His work includes lab and field investigations of charitable giving, of provision of public goods, of cooperation in the presence or absence of contracts, of team production when pay is equal or unequal, and of the decision to be an organ donor.
His job market paper, “Signals of Support and Public Good Provision,” is unusual in the way it combines experiments both in the field and in the lab. The field experiment involves a big national charity’s regional campaign in about 200 firms, covering around 25,000 employees. One of the treatment conditions involved giving out buttons to all employees, which they could wear if they wished to express support for the charity. This turned out to have a surprisingly large effect on giving: it increased the number of donations and the amount donated by about a third. Another treatment involved giving out raffle tickets to those who contributed, and this did not have a positive effect on giving. The hypothesis is that the buttons (unlike the raffle tickets) provide information to coworkers about the level of support the charity enjoys, and that when they receive positive information about this they are more likely to contribute themselves.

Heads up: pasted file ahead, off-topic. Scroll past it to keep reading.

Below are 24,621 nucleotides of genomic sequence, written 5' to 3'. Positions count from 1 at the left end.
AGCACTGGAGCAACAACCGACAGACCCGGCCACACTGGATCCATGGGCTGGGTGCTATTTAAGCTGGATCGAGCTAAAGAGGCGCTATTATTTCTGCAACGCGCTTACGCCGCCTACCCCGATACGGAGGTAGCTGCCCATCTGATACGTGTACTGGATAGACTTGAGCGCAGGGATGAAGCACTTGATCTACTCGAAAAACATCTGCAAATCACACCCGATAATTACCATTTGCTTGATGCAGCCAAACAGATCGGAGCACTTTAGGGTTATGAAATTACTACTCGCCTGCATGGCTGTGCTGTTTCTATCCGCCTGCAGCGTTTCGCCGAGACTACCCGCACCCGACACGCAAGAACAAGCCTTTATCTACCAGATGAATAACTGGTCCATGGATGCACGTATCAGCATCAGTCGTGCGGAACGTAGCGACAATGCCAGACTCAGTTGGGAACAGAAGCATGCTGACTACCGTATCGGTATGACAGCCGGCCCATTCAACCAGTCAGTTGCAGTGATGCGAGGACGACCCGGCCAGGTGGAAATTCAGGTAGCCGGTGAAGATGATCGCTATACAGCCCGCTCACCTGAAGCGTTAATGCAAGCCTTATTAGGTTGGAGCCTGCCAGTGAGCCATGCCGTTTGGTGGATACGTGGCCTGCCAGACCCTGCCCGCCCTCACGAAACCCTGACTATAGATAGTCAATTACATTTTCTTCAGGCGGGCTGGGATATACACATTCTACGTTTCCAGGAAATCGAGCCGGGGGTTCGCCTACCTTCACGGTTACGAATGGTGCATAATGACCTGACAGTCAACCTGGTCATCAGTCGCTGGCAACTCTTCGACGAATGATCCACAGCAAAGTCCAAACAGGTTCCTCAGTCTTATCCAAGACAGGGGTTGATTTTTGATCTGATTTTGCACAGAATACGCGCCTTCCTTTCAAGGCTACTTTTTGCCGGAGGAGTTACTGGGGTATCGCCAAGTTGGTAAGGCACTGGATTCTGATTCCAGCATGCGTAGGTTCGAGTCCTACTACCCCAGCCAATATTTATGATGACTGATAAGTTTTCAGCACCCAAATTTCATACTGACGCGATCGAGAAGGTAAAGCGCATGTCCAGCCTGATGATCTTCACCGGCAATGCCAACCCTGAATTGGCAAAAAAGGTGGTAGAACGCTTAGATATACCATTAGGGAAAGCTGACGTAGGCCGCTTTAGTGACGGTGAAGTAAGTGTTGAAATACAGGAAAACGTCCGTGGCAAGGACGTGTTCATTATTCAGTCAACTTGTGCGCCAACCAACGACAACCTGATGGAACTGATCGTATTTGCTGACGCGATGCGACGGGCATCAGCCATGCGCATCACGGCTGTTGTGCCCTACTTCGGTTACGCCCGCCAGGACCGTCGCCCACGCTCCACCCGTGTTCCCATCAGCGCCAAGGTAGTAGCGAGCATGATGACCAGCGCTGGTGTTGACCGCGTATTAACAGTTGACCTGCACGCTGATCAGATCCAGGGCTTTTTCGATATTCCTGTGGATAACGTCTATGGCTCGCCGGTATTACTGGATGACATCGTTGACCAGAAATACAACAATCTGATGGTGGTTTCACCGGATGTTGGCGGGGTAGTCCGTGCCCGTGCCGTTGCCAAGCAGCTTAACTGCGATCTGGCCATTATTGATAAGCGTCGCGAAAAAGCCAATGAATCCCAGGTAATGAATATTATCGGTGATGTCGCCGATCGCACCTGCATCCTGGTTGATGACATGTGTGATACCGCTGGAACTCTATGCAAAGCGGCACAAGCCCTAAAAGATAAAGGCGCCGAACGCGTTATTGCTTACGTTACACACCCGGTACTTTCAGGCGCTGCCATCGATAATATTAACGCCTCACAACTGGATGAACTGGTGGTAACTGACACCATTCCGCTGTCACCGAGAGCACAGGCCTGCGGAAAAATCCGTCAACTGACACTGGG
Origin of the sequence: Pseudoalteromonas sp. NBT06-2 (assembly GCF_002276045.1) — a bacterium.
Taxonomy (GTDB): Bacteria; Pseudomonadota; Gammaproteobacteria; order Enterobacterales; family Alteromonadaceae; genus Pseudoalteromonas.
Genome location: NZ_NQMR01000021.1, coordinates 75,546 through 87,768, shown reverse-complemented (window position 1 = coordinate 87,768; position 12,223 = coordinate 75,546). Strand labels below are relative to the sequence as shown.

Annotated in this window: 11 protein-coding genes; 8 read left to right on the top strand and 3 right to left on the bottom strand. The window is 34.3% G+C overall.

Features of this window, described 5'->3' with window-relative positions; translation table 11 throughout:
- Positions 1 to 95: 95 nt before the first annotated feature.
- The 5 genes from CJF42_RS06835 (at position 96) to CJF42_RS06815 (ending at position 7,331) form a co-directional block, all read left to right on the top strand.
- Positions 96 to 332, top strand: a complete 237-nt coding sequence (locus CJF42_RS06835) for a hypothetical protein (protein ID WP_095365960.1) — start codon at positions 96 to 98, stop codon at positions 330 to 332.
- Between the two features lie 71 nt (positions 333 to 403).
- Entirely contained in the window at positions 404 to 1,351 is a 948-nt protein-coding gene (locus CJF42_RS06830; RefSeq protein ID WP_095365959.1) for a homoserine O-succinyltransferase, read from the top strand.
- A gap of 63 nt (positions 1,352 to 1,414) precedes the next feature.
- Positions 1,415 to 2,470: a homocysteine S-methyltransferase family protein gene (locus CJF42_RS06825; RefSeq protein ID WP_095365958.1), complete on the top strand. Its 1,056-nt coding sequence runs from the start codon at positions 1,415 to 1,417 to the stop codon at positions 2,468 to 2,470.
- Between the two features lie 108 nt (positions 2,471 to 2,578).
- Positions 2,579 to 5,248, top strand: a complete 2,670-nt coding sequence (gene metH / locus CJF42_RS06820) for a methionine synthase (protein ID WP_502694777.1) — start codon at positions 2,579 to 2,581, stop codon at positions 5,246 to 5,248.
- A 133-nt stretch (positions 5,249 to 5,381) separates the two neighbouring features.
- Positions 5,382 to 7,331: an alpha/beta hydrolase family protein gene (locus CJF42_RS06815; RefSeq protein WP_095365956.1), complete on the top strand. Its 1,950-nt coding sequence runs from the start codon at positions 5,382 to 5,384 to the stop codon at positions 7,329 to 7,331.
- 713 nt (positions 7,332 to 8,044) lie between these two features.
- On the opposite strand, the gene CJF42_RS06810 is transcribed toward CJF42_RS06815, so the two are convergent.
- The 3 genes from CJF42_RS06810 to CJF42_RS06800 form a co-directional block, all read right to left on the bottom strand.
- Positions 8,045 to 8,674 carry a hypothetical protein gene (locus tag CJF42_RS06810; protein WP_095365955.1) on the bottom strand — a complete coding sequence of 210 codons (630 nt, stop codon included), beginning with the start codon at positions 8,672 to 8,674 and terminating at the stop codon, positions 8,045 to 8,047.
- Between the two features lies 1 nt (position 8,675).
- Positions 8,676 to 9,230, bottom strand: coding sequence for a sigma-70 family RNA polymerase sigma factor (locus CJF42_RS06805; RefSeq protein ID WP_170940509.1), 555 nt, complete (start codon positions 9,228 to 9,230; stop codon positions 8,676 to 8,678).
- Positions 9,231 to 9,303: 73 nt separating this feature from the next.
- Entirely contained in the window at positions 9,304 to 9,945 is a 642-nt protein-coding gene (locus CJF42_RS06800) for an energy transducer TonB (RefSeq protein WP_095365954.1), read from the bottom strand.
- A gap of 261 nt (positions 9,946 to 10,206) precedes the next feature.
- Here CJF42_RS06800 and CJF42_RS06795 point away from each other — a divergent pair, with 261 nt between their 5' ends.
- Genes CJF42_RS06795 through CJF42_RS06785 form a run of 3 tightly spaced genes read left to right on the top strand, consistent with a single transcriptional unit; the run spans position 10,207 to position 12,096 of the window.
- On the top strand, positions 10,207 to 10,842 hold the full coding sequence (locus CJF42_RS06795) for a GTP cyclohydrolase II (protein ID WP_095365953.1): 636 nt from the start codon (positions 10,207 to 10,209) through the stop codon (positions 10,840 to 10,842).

But a field experiment is by nature imperfectly controlled, so Judd also conducted a lab experiment modeled on the field experiment (in which subjects also had an opportunity to contribute to a charity), but with careful controls in place to test for alternative hypotheses. The treatments in the field experiments already suggested that we aren’t seeing increased contributions because of gift exchange (i.e. the button isn’t regarded as a gift, as the raffle tickets might be), and what Judd finds in the lab is that the major effect of seeing another subject who has chosen to wear the button is that it increases a subject’s estimate of what the other subject will give, and this appears to be the mechanism through which contributions are increased. (Subjects also contribute more when wearing a pin, so this is a rational expectation.)
Judd’s field experiment and lab experiment complement each other; the lab experiment couldn’t have given a reliable prediction of the magnitude of the effect Judd observes in the field, while the field experiment leaves open many more hypotheses about the cause of this effect than does the lab experiment.
Welcome to the club, Judd.